Read The Saver Online

Authors: Edeet Ravel

Tags: #JUV039000

The Saver

BOOK: The Saver
11.78Mb size Format: txt, pdf, ePub
ads

The Saver

The Saver

EDEET RAVEL

Copyright © 2008 by Edeet Ravel
Published in Canada and the USA in 2008 by Groundwood Books

All rights reserved. No part of this publication may be reproduced, stored in a retrieval system or transmitted, in any form or by any means, without the prior written consent of the publisher or a license from The Canadian Copyright Licensing Agency (Access Copyright). For an Access Copyright license, visit
www.accesscopyright.ca
or call toll free to 1-800-893-5777.

Groundwood Books / House of Anansi Press
110 Spadina Avenue, Suite 801, Toronto, Ontario M5V 2K4
or c/o Publishers Group West
1700 Fourth Street, Berkeley, CA 94710

We acknowledge for their financial support of our publishing program the Canada Council for the Arts, the Government of Canada through the Book Publishing Industry Development Program (BPIDP), and the Ontario Arts Council.

Library and Archives Canada Cataloguing in Publication
Ravel, Edeet
The saver / Edeet Ravel.
ISBN-13: 978-0-88899-882-8 (bound).–ISBN-13: 978-0-88899-883-5 (pbk.)
ISBN-10: 0-88899-882-1 (bound).–ISBN-10: 0-88899-883-X (pbk.)
I. Title.
PS8585.A8715S29 2008        jC813'.54        C2008-902513-X

Cover photograph: Design Pics © 2008
Design by Michael Solomon
Printed and bound in Canada

For my nephew, Joshua, with love

Monday

November 19

Hi Xanoth,

OK, I know you aren't real. I'm not a psycho or anything.

But I like thinking about you. I like thinking about your violet eyes and how beautiful your planet is. I love how it's so clean and perfect, there isn't even a word for garbage in your language.

I've been thinking about you since the year after I had Mrs. Johnston. I had her in grade four, when I was ten. Then in grade five everything went back to being messed up. I didn't even see Mrs. Johnston in the hall, because she retired right after I had her.

So starting in grade five, to keep myself awake in class and to help me fall asleep at night, I began thinking about you. That means I've been thinking about you for seven years. By now I know a million things about your reality – your glass dome houses, the swan gardens, your job as a pilot flying people from place to place, and how everything is free on your planet. And you can eat whatever you want, because the food is made with special ingredients that aren't fattening but taste exactly the same, only better.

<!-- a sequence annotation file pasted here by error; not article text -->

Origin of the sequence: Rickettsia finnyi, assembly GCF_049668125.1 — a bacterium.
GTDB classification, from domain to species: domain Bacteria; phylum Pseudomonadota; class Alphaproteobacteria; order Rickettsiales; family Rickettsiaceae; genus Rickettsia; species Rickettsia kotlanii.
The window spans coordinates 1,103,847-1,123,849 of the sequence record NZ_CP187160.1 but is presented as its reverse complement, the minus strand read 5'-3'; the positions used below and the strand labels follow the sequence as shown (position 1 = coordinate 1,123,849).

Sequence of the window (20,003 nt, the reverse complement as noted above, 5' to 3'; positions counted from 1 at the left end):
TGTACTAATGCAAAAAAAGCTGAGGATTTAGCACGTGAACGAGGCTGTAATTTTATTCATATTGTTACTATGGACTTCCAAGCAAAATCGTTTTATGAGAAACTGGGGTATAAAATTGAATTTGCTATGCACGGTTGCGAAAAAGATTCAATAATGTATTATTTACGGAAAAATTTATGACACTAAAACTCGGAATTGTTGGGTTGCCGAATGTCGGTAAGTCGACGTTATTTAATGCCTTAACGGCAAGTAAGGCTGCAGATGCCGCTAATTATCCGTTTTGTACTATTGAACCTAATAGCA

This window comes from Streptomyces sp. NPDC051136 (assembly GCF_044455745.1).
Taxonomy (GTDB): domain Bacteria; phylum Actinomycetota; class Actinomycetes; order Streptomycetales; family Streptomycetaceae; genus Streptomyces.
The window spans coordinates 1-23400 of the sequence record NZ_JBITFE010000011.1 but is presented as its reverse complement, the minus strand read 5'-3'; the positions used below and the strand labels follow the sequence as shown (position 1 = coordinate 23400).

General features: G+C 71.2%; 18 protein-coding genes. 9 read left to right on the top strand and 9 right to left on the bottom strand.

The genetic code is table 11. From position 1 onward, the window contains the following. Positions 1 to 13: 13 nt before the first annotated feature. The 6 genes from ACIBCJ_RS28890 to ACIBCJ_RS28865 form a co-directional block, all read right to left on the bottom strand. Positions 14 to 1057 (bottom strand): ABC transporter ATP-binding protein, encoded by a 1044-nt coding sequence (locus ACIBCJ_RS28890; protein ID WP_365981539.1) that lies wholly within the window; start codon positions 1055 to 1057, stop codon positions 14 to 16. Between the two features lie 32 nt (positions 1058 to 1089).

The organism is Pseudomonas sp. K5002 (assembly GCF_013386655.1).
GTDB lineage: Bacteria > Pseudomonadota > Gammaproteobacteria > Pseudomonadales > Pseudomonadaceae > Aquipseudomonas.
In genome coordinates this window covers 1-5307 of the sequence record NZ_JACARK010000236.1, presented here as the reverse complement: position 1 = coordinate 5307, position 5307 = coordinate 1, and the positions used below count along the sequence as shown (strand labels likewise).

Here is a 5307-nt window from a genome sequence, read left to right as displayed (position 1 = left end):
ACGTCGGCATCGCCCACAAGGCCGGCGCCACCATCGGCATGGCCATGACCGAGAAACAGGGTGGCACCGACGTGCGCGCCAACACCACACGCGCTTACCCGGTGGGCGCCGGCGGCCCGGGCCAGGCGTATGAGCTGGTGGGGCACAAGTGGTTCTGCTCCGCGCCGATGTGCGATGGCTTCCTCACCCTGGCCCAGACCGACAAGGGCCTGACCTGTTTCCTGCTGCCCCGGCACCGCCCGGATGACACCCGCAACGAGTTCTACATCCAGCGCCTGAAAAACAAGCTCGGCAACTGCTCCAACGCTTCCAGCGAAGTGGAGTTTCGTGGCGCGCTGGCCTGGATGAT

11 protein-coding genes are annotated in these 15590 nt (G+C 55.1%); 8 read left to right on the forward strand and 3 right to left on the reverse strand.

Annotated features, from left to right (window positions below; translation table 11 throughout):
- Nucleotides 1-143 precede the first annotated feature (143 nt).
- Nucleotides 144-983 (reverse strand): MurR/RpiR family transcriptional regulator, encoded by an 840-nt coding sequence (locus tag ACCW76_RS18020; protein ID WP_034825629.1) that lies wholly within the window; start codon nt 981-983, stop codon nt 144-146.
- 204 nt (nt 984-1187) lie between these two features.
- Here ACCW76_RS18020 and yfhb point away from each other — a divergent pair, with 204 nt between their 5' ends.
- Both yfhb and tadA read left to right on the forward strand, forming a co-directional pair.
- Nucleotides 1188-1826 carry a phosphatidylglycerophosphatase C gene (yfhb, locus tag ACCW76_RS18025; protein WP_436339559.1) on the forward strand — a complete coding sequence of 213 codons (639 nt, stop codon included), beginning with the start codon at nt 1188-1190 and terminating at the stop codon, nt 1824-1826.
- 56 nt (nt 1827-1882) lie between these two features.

Anyhow, I'm writing to you now because down here on Earth my mom died. I came home from school and Julian, the tenant with the white triangle beard in Apartment 2, opened his door. I thought he was going to go on one of his rants about how we're leaving food lying around and that's why there's cockroaches in the building. Julian has a roach obsession. He has a million bug traps in his apartment, and he puts sticky paper around his bed at night because he's terrified the roaches are going to crawl over his face while he's asleep. So as soon as he hears anyone on the stairs, he pokes his head out and begins shouting that people are leaving food out and not tying up their garbage in bags.

But today, just as I was getting ready to block him out of my mind, he said, “Your mother's in the hospital. She fell on the stairs. I called 911 and an ambulance came to get her.”

I felt unbelievably sick. If you asked me how I'd feel if I got home and found out my mother fell on the stairs and had to be taken to the hospital in an ambulance, I would have said I'd be OK. But I felt really sick, like I was going to throw up, only worse.

Meanwhile Julian kept repeating over and over like a parrot, “I called 911, I called 911,” like he's waiting for me to notify all the papers so they can put him on the front page, or like calling 911 is going to erase from my reality the ten million times he yelled at me and Mom.

I didn't want him to see how sick I felt. I said, “What
hospital did they take her to?” and he said, “I called 911 and they came and took her to the Montreal General.”

I didn't say anything. I just continued up the stairs to our apartment.

I unlocked our door and put down my knapsack, which was empty apart from my wallet and my library book,
Murder Times Nine
. That's what I do at school when I'm not sleeping. I sit in the corner and read mysteries. In Sunnyview, if you're quiet, the teachers are just happy they don't have to relate to you. Sunnyview has the worst kids in the city. There are lots of messed-up people on Earth, Xanoth.

As soon as she heard me come in, Beauty, my cat, came running over. I picked her up and went to the kitchen to grab something before I went to the hospital. But I was too sick to eat, so I packed two bags of vinegar chips, in case I got hungry later. Then I put Beauty down. She didn't understand why I was going out again. She didn't like being left alone, especially because she knew something was wrong, but I didn't have a choice.

I wasn't sure how to get to the Montreal General, so I took the bus to the metro and asked the guy in the booth. He said I had to go to Lionel Groulx, switch to the green line, get off at Guy, and take either the 165 or the 166.

It all went OK until I got off the bus. The driver told me that was the stop for the hospital, but I couldn't see a hospital anywhere. I kept crossing back and forth at this crazy intersection of like six streets. It was freezing cold,
and the wind was blowing in my face so I couldn't see anything, and I almost got run over.

Finally I asked this woman who looked like a nurse. She told me the hospital was the building at the top of the hill, and she explained how to get to the entrance. I don't know who thought of putting a hospital in a place no one can get to.